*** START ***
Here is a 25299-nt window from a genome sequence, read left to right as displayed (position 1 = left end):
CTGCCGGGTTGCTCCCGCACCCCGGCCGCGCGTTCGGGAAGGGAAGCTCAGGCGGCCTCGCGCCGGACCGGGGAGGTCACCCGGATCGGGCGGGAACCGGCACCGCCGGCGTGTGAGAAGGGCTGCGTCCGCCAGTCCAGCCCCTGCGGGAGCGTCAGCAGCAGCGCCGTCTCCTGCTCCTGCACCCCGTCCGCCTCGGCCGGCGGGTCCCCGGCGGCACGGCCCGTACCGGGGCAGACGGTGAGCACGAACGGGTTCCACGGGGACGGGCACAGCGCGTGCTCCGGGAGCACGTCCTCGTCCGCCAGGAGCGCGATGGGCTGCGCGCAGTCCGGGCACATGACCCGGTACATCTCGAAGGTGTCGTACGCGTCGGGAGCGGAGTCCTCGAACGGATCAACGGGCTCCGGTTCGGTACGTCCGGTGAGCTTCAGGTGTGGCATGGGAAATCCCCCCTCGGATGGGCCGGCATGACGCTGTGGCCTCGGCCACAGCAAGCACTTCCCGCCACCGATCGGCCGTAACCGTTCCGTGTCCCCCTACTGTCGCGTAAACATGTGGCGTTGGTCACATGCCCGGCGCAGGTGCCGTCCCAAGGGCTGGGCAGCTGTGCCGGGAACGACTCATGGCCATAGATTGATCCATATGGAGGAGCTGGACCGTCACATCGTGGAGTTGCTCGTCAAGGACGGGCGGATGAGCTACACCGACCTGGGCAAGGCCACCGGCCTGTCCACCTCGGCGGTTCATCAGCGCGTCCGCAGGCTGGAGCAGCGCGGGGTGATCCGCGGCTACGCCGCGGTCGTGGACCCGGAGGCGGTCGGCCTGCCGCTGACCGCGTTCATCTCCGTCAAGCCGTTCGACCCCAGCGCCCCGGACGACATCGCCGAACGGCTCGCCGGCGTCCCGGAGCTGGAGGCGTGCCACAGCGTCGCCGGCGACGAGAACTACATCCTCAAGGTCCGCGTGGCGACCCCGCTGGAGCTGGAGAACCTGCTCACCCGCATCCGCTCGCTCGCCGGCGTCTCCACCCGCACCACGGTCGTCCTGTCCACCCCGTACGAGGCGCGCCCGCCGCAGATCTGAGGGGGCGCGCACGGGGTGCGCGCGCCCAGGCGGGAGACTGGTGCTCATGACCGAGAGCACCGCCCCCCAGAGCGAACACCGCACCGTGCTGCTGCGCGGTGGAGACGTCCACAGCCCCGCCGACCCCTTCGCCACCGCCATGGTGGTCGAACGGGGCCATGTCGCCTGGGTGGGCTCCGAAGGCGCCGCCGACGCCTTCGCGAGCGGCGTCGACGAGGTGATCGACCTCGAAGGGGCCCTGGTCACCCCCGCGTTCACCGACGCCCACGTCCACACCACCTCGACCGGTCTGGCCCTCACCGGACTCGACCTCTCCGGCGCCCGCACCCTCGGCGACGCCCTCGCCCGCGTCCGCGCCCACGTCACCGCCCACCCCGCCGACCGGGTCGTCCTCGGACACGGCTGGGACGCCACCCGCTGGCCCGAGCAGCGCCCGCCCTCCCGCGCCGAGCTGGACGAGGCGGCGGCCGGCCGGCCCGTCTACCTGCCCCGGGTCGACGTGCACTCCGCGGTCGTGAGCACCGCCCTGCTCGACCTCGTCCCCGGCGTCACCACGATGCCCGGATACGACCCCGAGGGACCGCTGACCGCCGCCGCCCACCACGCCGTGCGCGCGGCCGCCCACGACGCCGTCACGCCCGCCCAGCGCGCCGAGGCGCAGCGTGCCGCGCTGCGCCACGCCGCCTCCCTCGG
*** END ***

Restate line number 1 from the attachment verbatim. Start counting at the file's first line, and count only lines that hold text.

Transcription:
Here is a 25299-nt window from a genome sequence, read left to right as displayed (position 1 = left end):